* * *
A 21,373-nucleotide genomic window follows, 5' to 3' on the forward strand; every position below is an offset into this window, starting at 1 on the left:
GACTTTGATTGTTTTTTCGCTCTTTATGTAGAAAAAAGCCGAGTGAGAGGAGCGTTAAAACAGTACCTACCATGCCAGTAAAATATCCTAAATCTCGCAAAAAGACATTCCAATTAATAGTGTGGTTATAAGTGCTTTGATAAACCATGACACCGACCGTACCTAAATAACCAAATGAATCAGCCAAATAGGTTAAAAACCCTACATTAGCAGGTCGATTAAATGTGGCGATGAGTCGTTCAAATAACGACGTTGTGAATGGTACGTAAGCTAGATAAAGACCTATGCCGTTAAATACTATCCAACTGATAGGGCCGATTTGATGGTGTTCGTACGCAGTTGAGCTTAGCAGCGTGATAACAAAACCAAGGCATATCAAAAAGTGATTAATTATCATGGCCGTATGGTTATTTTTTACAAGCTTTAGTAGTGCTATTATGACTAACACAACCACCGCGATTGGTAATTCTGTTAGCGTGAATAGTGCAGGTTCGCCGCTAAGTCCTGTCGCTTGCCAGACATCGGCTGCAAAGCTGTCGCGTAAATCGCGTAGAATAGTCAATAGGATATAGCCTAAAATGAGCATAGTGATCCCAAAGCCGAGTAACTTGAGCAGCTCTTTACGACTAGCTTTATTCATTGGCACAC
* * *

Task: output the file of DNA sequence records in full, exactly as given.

A 21,373-nucleotide genomic window follows, 5' to 3' on the forward strand; every position below is an offset into this window, starting at 1 on the left:
GACTTTGATTGTTTTTTCGCTCTTTATGTAGAAAAAAGCCGAGTGAGAGGAGCGTTAAAACAGTACCTACCATGCCAGTAAAATATCCTAAATCTCGCAAAAAGACATTCCAATTAATAGTGTGGTTATAAGTGCTTTGATAAACCATGACACCGACCGTACCTAAATAACCAAATGAATCAGCCAAATAGGTTAAAAACCCTACATTAGCAGGTCGATTAAATGTGGCGATGAGTCGTTCAAATAACGACGTTGTGAATGGTACGTAAGCTAGATAAAGACCTATGCCGTTAAATACTATCCAACTGATAGGGCCGATTTGATGGTGTTCGTACGCAGTTGAGCTTAGCAGCGTGATAACAAAACCAAGGCATATCAAAAAGTGATTAATTATCATGGCCGTATGGTTATTTTTTACAAGCTTTAGTAGTGCTATTATGACTAACACAACCACCGCGATTGGTAATTCTGTTAGCGTGAATAGTGCAGGTTCGCCGCTAAGTCCTGTCGCTTGCCAGACATCGGCTGCAAAGCTGTCGCGTAAATCGCGTAGAATAGTCAATAGGATATAGCCTAAAATGAGCATAGTGATCCCAAAGCCGAGTAACTTGAGCAGCTCTTTACGACTAGCTTTATTCATTGGCACAC